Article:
Julie Rudd brings us today's post as part of our ongoing series of profiles of ESR graduates:
I was raised in a beautiful, loving, conservative church. We had delicious potlucks, a commitment to missions that far outstripped our small size, wonderful and quirky amateur music, and a faith in gender roles that was almost as central as our faith in Jesus. I wanted to be a Sunday School teacher when I grew up, and a Vacation Bible School director, and a church pianist, and an activist, and a missionary, and be on every committee, and everything else I could think of that girls were allowed to do. My parents’ church nurtured my faith and my energy, encouraging me to offer music in worship, sending me to Austria on a summerlong mission trip, and even letting argue theology in Sunday School.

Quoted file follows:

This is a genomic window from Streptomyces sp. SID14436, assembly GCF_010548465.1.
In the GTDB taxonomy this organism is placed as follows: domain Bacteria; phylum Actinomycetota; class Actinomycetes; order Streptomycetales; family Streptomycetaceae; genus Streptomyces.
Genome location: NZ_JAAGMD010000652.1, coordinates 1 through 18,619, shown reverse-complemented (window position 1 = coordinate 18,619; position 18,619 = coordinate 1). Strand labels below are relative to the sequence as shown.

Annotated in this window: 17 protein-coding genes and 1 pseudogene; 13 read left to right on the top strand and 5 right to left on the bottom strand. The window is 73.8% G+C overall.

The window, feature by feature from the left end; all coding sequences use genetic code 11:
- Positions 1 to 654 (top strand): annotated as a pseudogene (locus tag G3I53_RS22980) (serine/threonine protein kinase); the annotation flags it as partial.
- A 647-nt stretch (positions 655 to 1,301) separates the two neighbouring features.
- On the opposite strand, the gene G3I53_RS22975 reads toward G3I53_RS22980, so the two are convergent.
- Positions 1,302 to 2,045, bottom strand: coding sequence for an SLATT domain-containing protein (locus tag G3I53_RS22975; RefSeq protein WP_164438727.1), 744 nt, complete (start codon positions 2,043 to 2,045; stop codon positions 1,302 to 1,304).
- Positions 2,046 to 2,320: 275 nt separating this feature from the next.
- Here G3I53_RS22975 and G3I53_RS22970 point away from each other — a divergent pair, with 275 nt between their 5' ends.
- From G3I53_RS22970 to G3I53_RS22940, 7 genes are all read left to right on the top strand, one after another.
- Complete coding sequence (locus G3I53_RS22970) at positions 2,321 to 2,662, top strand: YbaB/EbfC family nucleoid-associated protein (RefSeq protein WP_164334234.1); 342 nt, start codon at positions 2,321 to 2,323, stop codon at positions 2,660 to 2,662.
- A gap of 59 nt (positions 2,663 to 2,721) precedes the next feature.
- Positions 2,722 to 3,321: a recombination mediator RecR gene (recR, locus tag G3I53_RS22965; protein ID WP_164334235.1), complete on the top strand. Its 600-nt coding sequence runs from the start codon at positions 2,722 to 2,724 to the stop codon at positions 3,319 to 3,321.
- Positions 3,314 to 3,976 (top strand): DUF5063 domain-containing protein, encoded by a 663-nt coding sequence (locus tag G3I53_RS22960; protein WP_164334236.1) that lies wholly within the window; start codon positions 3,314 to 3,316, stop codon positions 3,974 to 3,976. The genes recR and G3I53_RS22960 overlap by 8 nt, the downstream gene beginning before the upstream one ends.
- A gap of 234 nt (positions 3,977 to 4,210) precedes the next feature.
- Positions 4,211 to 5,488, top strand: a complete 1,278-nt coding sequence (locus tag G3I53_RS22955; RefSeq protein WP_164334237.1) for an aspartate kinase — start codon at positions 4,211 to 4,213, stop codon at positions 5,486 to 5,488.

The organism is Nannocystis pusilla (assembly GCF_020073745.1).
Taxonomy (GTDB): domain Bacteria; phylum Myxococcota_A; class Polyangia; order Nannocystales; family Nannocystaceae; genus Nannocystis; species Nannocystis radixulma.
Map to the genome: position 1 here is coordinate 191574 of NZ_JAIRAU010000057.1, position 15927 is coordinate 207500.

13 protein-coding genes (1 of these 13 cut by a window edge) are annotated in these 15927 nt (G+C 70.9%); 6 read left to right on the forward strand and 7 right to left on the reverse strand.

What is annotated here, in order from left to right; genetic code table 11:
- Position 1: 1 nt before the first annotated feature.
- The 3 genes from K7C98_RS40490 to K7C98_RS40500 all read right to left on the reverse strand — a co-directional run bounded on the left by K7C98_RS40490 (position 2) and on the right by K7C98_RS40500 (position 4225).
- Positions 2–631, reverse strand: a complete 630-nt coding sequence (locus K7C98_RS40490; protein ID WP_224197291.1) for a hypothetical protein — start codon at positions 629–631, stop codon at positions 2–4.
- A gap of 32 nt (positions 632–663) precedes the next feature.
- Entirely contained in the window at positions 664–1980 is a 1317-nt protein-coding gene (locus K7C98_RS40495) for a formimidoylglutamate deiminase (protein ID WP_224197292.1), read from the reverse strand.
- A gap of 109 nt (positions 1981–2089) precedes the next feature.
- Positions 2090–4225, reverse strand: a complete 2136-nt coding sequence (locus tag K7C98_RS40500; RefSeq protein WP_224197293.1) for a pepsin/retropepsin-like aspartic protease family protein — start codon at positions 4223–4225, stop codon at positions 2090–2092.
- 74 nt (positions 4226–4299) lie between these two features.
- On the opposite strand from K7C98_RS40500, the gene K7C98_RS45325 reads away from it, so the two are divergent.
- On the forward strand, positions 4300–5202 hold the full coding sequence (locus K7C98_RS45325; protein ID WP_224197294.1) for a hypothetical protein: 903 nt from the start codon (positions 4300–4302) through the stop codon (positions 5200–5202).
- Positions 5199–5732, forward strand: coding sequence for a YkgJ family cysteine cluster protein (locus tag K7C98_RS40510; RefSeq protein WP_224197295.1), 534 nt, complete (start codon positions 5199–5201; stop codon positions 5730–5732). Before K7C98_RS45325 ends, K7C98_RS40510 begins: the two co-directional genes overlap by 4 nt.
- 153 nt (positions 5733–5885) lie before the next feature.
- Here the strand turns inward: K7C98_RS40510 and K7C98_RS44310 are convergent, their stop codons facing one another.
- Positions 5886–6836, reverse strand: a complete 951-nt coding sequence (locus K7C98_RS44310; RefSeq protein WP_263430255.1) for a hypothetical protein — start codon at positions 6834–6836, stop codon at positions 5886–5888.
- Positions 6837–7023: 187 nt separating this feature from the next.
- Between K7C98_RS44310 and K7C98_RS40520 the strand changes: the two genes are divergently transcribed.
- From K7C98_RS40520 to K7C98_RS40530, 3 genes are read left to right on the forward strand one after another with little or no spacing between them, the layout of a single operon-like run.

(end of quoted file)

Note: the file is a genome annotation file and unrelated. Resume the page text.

I was in college, though, before I realized that I could go to seminary, before I noticed that Sunday School teacher/church pianist/activist/bible school director/missionary actually coalesced toward things I had thought that women couldn’t do. It was at the Earlham School of Religion, though, that I learned to say this phrase out loud: I want to be a pastor.